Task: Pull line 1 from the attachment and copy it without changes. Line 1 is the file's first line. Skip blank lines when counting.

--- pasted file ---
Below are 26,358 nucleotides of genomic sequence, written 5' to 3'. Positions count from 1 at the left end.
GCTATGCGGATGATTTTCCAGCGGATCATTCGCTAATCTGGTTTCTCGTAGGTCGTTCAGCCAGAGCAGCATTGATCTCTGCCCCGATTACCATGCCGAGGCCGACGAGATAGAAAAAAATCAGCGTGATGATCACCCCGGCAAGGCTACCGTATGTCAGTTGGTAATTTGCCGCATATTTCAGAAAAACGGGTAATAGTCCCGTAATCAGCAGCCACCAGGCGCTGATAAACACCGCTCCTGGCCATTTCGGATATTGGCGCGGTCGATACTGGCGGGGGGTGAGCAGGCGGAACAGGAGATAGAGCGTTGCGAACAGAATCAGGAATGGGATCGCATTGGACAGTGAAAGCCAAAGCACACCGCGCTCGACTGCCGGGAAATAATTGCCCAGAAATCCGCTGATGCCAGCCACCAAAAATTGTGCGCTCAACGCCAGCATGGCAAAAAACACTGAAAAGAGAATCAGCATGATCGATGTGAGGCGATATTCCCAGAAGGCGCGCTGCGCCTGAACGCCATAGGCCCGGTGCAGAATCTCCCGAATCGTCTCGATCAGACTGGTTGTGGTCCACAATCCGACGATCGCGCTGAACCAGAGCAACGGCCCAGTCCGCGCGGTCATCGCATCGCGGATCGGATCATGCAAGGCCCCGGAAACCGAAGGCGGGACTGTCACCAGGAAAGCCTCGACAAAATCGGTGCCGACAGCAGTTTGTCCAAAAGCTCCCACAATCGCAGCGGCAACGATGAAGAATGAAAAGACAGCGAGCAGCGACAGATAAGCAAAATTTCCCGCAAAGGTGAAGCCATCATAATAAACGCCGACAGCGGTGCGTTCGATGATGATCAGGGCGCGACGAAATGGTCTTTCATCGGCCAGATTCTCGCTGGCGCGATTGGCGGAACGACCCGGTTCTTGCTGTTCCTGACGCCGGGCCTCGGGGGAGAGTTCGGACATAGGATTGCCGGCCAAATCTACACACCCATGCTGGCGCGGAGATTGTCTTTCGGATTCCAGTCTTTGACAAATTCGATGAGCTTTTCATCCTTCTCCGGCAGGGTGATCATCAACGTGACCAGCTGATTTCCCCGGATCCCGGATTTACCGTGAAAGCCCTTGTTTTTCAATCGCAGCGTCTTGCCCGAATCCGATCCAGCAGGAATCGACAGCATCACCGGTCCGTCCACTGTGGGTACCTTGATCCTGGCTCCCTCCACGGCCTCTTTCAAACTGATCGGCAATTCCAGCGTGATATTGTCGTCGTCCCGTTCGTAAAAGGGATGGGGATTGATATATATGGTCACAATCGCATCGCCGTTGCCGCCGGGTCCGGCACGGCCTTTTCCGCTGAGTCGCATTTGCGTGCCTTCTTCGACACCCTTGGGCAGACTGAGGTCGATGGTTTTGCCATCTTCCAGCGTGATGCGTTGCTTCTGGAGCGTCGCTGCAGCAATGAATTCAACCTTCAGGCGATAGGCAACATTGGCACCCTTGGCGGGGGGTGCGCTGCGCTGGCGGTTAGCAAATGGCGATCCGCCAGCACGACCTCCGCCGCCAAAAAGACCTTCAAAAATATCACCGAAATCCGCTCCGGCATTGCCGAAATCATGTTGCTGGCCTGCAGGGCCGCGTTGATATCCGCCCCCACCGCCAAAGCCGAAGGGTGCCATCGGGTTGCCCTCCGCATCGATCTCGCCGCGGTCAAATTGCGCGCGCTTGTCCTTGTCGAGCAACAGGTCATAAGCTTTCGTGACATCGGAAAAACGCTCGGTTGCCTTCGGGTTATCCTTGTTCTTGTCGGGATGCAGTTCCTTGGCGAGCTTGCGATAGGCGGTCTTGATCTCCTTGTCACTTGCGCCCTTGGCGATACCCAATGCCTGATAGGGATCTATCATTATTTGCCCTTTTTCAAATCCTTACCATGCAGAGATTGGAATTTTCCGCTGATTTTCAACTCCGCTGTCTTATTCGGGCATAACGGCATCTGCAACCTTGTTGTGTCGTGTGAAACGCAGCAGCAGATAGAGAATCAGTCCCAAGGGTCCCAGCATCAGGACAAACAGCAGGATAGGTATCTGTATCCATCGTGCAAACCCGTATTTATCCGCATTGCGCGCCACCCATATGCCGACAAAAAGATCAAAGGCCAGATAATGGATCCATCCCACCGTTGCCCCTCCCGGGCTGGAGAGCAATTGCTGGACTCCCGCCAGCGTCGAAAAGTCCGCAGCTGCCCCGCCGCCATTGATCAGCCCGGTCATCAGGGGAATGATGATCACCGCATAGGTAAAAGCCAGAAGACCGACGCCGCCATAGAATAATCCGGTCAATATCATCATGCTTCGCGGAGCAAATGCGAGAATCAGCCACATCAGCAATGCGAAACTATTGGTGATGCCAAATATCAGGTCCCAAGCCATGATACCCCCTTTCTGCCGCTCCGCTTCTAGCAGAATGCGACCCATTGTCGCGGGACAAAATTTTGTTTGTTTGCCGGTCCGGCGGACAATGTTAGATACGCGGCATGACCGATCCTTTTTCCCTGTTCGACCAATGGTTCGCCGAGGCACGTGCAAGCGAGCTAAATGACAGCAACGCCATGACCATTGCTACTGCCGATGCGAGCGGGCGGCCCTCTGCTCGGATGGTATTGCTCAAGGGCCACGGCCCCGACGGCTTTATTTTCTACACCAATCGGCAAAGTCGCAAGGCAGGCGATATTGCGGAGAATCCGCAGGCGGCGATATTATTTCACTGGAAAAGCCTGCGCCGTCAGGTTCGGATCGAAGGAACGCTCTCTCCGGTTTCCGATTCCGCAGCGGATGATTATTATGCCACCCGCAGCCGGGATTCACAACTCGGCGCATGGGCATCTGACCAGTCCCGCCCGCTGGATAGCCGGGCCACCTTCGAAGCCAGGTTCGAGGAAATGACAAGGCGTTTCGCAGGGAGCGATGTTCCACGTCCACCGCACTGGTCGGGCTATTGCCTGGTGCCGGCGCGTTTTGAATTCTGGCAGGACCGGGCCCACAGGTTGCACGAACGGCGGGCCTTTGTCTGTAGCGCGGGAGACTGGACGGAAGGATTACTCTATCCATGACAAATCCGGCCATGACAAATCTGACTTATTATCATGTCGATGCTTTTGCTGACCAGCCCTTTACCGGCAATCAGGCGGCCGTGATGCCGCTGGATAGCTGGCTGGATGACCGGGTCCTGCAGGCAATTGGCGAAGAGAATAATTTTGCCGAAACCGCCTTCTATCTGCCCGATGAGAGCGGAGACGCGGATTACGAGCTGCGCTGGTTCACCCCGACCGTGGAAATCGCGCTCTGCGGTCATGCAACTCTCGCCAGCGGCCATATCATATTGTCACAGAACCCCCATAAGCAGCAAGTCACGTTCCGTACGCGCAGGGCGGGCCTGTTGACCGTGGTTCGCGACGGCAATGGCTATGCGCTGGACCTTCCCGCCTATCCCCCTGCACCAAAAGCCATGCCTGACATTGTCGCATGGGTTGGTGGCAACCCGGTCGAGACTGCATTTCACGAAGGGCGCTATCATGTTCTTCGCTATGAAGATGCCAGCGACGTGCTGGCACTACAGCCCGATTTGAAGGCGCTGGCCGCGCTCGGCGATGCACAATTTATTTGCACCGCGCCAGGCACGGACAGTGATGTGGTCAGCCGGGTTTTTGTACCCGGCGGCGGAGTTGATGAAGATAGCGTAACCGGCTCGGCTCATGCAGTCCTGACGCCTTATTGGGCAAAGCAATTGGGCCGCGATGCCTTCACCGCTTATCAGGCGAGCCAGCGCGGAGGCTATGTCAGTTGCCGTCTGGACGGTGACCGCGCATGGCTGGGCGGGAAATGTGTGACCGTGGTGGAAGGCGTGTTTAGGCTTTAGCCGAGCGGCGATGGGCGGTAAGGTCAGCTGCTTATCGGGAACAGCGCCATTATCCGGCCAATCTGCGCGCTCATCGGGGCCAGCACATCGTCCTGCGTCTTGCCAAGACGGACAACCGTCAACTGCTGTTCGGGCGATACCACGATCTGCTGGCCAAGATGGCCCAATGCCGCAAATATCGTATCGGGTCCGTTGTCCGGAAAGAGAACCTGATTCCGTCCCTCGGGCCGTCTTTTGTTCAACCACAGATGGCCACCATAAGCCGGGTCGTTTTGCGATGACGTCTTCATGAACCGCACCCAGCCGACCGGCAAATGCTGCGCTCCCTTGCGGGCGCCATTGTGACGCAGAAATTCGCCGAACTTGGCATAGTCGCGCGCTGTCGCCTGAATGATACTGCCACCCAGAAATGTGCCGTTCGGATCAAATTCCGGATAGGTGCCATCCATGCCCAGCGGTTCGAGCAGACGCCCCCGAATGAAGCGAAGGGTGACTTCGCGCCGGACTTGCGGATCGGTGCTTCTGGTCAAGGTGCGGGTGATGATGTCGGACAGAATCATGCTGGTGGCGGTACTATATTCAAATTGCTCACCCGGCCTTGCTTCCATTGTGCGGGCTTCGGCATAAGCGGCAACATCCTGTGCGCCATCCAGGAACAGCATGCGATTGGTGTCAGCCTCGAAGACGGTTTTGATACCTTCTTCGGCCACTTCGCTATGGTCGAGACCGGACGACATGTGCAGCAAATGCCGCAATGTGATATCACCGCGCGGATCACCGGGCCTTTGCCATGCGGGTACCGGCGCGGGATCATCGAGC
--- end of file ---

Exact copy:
Below are 26,358 nucleotides of genomic sequence, written 5' to 3'. Positions count from 1 at the left end.